Open main menu

Camaron rebosado is a deep-fried battered shrimp dish in Philippine cuisine. It is usually served with a sweet and sour sauce. It is a common dish in Philippine cuisine.[2]

Camaron rebosado
Camaron rebosado - 20080615.jpg
Alternative namesrebosadong hipon[1]
CourseMain dish
Place of originPhilippines
Serving temperatureHot
Main ingredientsshrimp, batter
VariationsCamaron rebosado con jamon

EtymologyEdit

The term camaron rebosado comes from Spanish camarón ("shrimp"); and rebosar (originally "bubble over, overflow", but meaning "battered" in Tagalog).[3] Despite the Spanish name, the dish is Chinese Filipino, originally introduced by Chinese migrants to the Philippines.[2][4]

PreparationEdit

 
Camaron rebosado being fried

Camaron rebosado is prepared by removing the heads, and sometimes the tails as well, of the shrimp.[5] It is then sliced lengthwise along the back and butterflied, with the vein removed.[6][7] The shrimp is then marinated for a few minutes in a mixture of calamansi juice, salt, black pepper, garlic, and other spices to taste. The batter is made by mixing flour with egg, black pepper, corn starch or baking powder, and water.[7][8][6][4] The shrimp is coated evenly and then fried in hot oil.[7][8] It is also common to coat the shrimp in bread crumbs before frying.[9][10]

Camaron rebosado is traditionally served with sweet and sour sauce (agre dulce).[9][11] The sauce may be poured atop the cooked shrimp or served as a dipping sauce.[12] It can also be served with soy sauce and calamansi juice (toyomansi), garlic-infused mayonnaise, or tomato and banana ketchup.[13][2][8]

Camaron rebosado is similar to Japanese tempura, although tempura uses a lighter batter that is chilled before frying.[14][13]

VariationsEdit

Camaron rebosado con jamon (also spelled camaron rebosado con hamon) is a variation of the dish that includes ham wrapped around the shrimp in its preparation.[15][16] It is a traditional dish in the Binondo district of Manila, the city's Chinatown.[17]

See alsoEdit

ReferencesEdit

  1. ^ "Camaron Rebosado". Mama's Guide Recipes. Retrieved 16 December 2018.
  2. ^ a b c Garcia, M.; Tettoni, L. (2012). Filipino Cookbook: 85 Homestyle Recipes to Delight Your Family and Friends. Tuttle Publishing. p. pt86-88. ISBN 978-1-4629-0528-7.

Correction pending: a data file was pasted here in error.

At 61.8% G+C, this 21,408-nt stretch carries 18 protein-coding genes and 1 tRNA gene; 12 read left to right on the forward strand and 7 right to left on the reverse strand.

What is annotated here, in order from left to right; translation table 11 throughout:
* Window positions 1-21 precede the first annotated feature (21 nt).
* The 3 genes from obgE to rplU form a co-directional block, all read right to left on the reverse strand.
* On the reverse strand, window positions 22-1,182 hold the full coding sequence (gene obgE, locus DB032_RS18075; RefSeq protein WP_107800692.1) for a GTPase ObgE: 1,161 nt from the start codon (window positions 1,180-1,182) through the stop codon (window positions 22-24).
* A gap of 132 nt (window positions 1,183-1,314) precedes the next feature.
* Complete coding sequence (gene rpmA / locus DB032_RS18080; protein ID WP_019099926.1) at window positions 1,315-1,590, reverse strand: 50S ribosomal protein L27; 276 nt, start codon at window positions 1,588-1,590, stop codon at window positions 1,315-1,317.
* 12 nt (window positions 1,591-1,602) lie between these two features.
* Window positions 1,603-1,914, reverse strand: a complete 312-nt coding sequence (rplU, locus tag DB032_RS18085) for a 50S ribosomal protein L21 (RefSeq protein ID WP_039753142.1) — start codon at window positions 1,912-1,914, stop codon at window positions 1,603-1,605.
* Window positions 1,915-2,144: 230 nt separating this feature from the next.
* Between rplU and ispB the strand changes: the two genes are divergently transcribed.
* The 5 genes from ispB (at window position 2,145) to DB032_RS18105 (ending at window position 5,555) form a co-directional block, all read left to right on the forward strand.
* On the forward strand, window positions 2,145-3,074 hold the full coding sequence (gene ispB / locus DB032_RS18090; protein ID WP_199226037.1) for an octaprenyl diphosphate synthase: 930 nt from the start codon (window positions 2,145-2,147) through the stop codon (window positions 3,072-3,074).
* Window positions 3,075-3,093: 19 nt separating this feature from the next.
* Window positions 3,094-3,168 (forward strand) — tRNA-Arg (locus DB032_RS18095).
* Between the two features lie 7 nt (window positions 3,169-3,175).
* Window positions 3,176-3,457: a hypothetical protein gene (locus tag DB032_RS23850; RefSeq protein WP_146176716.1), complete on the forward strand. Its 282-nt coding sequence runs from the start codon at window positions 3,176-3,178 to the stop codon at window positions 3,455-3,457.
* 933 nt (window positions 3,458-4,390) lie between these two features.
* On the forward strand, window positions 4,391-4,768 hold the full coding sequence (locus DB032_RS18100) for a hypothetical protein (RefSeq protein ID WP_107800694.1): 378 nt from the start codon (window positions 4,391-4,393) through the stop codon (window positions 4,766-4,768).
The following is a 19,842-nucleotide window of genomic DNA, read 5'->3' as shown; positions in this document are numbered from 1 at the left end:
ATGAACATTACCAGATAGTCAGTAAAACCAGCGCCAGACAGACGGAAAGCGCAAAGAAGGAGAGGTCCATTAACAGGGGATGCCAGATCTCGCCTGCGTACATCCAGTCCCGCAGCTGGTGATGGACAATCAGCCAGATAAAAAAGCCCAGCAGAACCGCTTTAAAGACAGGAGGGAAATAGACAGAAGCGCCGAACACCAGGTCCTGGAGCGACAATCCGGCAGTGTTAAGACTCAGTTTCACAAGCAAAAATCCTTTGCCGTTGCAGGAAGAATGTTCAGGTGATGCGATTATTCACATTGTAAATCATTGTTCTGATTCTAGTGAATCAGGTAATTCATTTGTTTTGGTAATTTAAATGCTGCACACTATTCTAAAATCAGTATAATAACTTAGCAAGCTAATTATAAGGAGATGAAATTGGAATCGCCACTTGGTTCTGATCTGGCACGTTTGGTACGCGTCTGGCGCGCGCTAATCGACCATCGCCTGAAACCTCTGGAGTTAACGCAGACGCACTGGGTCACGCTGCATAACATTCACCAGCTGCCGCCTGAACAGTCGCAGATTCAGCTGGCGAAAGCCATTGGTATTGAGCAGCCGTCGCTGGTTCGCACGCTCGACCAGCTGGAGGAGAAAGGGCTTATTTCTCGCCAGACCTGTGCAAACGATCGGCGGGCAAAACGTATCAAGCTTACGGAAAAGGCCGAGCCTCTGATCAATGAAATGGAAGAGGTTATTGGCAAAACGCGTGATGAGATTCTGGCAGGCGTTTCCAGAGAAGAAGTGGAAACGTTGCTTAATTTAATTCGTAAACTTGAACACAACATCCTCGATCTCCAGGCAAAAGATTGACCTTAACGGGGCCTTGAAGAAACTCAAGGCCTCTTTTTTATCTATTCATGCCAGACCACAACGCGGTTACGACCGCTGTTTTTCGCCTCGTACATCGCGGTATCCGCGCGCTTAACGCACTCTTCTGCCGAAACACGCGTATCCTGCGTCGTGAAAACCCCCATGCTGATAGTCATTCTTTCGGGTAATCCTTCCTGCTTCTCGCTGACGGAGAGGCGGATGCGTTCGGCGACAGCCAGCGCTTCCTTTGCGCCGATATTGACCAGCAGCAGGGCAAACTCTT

3. ^ Polistico, Edgie (2017). Philippine Food, Cooking, & Dining Dictionary. Anvil Publishing, Incorporated. ISBN 9786214200870.
  4. ^ a b Diego, A. (2011). Step by Step Cooking Filipino: Delightful Ideas for Everyday Meals. Step-by-step cooking. Marshall Cavendish International (Asia) Private Limited. p. 82. ISBN 978-981-4435-15-4.
  5. ^ Basbas, E.A. Learning & Living in the 21st Century i for H.s.' 2007 Ed. Rex Bookstore, Inc. p. 151. ISBN 978-971-23-4784-9.
  6. ^ a b Alcuaz, N.T. (2005). Banana Leaves: Filipino Cooking and Much More. Trafford Publishing. p. pt124. ISBN 978-1-4120-5378-5.[self-published source]
  7. ^ a b c "Camaron Rebosado". Kawaling Pinoy. Retrieved 16 December 2018.
  8. ^ a b c Agbanog, Liza. "Camaron Rebosado (Deep Fried Battered Prawns)". Salu Salo Recipes. Retrieved 16 December 2018.
  9. ^ a b Dagoon, E.A. Culinary Arts i. Rex Bookstore, Inc. p. 141. ISBN 978-971-23-2603-5.
  10. ^ Fernando, E.A. New Perspectives in English One' 2005 Ed. Rex Bookstore, Inc. p. 127. ISBN 978-971-23-4249-3.
  11. ^ Alejandro, R.; Tettoni, L. (2012). Authentic Recipes from the Philippines. Tuttle Publishing. p. pt64. ISBN 978-1-4629-0533-1.
  12. ^ Olizon-Chikiamco, N. (2003). Homestyle Filipino Cooking. Periplus mini cookbooks. Tuttle Publishing. p. pt54. ISBN 978-1-4629-1392-3.
  13. ^ a b Alejandro, R.G. (1985). The Philippine Cookbook. A Perigee book. Putnam. p. 30. ISBN 978-0-399-51144-8.
  14. ^ Fernandez, Doreen; Edilberto N. Alegre (1988). Sarap: Essays on Philippine food. Mr. & Ms. Publishing. p. 145. ISBN 978-971-91137-0-6.
  15. ^ Panlilio, E.E. (2003). Comfort Food. Anvil Pub. p. 214. ISBN 978-971-27-1407-8.
  16. ^ Reyes, C.; Fernando, G.C. (1991). Kusina: what's cooking in the Philippines. Kusina: What's Cooking in the Philippines. Larawan Books. p. 165.
  17. ^ Perez, Irene C. (February 16, 2012). "Camaron Rebosado con Jamon and other 'mestizong Intsik' favorites". Philippine Daily Inquirer. Retrieved April 7, 2016.

External linksEdit